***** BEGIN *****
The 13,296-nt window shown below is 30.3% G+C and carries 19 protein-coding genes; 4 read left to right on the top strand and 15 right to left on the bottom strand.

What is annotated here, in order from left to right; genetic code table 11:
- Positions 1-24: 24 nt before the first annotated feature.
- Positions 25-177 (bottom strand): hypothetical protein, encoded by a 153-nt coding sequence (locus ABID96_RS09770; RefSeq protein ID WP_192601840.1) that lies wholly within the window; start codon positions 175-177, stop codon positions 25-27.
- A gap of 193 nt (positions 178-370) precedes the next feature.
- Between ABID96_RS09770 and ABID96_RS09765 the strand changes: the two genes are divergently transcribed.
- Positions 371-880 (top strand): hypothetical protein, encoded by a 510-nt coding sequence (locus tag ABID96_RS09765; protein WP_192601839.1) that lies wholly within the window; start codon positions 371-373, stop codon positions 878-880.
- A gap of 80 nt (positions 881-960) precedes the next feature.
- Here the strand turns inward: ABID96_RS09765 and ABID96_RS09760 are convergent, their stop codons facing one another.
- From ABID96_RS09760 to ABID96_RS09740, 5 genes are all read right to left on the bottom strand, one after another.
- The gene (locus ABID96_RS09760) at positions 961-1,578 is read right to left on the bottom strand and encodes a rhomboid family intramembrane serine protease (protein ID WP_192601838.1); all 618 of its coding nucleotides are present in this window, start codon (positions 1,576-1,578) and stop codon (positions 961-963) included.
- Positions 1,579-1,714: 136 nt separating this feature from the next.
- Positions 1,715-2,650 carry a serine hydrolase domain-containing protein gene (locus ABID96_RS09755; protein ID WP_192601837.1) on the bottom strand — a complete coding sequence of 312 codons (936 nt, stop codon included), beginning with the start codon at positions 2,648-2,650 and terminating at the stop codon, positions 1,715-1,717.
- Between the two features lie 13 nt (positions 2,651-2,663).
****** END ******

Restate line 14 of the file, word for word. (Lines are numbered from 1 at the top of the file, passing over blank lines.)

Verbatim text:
- Between the two features lie 13 nt (positions 2,651-2,663).